Extra Virgin Olive Oil (EVOO) was all the health rage for several years, but now it seems that dozens of types of oils are popping up on Instagram and in recipes. Are you overwhelmed by all of the types of oils? Just want to know what the healthiest type of oil is? Learn about smoke points, read through the benefits and drawbacks of each oil, and then discover my recommendation for the two best types of oils to keep on hand!
What is a smoke point?
To understand why different oils are healthier for different reasons, you need to understand what a smoke point is. Simply, it’s the temperature at which an oil begins to smoke as it is heated. But doing so has health complications – when an oil is heated past its smoke point, many of the healthy nutrients are destroyed (so you’re still getting the calories, without any nutritional benefit). The oil can also oxidize, creating harmful free radicals, which are tied to long-term health complications and chronic diseases over time.
So, we only want to use an oil at a temperature under its smoke point. If you’re consuming an oil at room temperature (or chilled), any oil is just fine. But if you’re cooking, you’ll want to use an oil that has a smoke point under the temperature at which you’re cooking. Usually, for stove-top pan-frying, this is around 300 degrees Fahrenheit, and for ovens, this is around 400 degrees Fahrenheit (depending on the temperature at which you set your stove).
What are the benefits of each oil type?
|Oil Type||Smoke Point (in °F)||Benefits||Drawbacks|
|Extra Virgin Olive Oil||320-370|
|“Regular” or “Extra Light” Olive Oil||390-470|
|Coconut Oil||Virgin: 350|
|Canola Oil (also called rapeseed oil)||400|
|Sunflower or Safflower Oil||Unrefined: 320|
Which is the healthiest type of oil?
Overall, I recommend keeping one oil (I suggest extra virgin olive oil) on hand for drizzling on salads, making dressings, and using in any other raw or low-heat preparation. I also recommend keeping another oil (I suggest avocado oil or ghee) for high heat cooking, stir-frying, and baking. If you do a lot of roasting (here’s my method for roasting vegetables!), I also suggest a high-heat, preservative- and chemical-free cooking spray (I like this avocado oil spray). With those 2-3 options on hand, you’re covered!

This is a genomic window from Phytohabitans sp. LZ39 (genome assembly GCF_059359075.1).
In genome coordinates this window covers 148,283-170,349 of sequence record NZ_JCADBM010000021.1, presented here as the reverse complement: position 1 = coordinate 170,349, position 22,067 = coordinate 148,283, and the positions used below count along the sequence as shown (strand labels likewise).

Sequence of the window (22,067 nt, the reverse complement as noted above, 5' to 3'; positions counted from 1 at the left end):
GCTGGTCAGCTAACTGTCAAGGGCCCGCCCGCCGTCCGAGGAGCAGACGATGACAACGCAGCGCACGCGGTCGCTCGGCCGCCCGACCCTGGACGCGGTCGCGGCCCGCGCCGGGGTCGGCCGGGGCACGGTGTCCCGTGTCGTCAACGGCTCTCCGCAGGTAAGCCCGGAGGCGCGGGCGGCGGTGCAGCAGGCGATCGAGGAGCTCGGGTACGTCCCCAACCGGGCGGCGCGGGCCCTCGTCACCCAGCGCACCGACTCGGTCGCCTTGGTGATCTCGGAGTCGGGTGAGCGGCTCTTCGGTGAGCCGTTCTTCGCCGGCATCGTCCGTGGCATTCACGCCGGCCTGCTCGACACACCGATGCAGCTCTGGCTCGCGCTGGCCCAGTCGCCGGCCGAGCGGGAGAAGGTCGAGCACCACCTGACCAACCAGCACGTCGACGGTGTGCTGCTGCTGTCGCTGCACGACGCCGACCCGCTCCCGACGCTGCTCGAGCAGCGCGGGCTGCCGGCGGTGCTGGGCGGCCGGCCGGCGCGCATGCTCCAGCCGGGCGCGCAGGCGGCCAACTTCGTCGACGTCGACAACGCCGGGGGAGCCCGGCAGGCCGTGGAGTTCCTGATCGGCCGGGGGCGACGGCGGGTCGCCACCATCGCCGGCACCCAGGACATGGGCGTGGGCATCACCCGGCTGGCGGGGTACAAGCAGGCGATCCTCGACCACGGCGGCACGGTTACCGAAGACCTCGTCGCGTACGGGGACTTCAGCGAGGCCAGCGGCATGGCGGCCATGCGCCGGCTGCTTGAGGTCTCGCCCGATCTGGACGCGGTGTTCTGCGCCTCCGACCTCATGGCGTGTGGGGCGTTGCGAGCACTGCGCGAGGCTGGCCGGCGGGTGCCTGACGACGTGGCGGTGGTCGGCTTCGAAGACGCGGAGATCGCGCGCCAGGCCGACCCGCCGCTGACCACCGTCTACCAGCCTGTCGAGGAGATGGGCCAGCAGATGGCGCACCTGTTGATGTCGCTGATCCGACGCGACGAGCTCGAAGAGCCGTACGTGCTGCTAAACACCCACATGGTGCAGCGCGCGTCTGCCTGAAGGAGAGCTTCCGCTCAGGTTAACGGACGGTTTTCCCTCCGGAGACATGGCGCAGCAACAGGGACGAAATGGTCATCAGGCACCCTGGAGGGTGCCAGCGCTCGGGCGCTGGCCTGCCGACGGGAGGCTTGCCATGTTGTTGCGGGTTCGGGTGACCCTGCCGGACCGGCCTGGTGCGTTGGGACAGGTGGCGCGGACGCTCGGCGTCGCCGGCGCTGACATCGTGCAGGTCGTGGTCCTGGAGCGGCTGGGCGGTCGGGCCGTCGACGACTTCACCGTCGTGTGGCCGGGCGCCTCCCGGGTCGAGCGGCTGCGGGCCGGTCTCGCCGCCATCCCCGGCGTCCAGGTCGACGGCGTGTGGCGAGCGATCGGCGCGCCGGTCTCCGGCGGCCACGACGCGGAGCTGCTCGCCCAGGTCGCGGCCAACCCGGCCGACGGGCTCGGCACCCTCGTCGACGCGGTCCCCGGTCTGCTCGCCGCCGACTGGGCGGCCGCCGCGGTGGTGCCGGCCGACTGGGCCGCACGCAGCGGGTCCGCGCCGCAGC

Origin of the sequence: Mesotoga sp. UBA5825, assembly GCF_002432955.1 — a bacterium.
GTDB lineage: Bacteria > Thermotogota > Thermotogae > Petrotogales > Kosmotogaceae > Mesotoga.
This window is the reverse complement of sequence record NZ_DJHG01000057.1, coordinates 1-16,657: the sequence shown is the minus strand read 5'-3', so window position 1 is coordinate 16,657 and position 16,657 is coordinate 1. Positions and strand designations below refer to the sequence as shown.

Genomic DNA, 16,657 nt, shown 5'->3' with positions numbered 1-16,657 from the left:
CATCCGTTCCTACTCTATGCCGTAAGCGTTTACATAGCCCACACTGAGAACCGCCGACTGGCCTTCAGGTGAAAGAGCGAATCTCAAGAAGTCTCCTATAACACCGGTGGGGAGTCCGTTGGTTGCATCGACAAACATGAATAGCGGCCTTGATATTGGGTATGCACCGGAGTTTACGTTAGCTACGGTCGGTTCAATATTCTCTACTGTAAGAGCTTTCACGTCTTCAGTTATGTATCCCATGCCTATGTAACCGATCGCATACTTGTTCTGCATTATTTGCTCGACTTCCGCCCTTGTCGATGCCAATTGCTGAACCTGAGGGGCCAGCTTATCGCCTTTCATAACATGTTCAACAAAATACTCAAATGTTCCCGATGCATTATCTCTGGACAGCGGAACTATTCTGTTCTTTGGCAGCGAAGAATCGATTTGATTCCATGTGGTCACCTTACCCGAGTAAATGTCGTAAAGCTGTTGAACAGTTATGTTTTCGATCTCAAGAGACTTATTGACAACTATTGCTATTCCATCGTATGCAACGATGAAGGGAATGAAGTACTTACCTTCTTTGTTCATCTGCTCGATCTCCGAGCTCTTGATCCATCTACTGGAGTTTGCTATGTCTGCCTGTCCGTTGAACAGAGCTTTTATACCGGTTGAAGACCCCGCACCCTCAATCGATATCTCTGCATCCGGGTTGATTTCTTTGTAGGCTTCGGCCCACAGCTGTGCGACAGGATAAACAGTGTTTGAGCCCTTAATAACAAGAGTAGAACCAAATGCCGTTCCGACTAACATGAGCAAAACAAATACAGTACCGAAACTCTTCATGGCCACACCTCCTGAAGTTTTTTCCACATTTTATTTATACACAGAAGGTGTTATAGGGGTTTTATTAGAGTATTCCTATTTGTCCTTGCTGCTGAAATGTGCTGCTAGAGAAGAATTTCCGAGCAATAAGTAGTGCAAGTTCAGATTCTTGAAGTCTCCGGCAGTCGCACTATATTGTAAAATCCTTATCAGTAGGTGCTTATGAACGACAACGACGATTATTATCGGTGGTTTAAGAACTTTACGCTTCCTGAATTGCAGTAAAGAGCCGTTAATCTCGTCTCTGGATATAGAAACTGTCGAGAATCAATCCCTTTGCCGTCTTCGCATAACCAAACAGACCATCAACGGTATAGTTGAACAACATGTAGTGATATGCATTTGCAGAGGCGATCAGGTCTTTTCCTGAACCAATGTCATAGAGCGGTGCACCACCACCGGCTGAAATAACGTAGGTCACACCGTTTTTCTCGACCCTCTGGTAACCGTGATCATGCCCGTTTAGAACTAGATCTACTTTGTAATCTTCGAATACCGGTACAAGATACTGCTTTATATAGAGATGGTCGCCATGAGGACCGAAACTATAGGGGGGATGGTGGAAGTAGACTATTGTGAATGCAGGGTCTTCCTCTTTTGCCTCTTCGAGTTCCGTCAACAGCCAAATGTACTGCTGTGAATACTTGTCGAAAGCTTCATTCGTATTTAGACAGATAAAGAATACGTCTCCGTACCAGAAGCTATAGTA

By the way, you may have noticed that most of my product recommendations link to brands that come in darker-colored bottles. This helps prevent the oil from oxidizing when exposed to sunlight in your kitchen or heat from your oven. I do suggest keeping your oil in the pantry or a cabinet that is not right above the stove, to keep it away from as much light and heat as possible!
If you love learning about nutrition… join my free webinar on April 26th! I’ll be describing each of the most popular diet trends (Paleo, Keto, Whole30, etc.), along with the benefits and drawbacks of each. And you’ll leave understanding which diet approach is best. Register free at bit.ly/whattoeatwebinar!
Now it’s your turn … Which oil is your favorite to keep on hand? How many types of oils do you have in your pantry?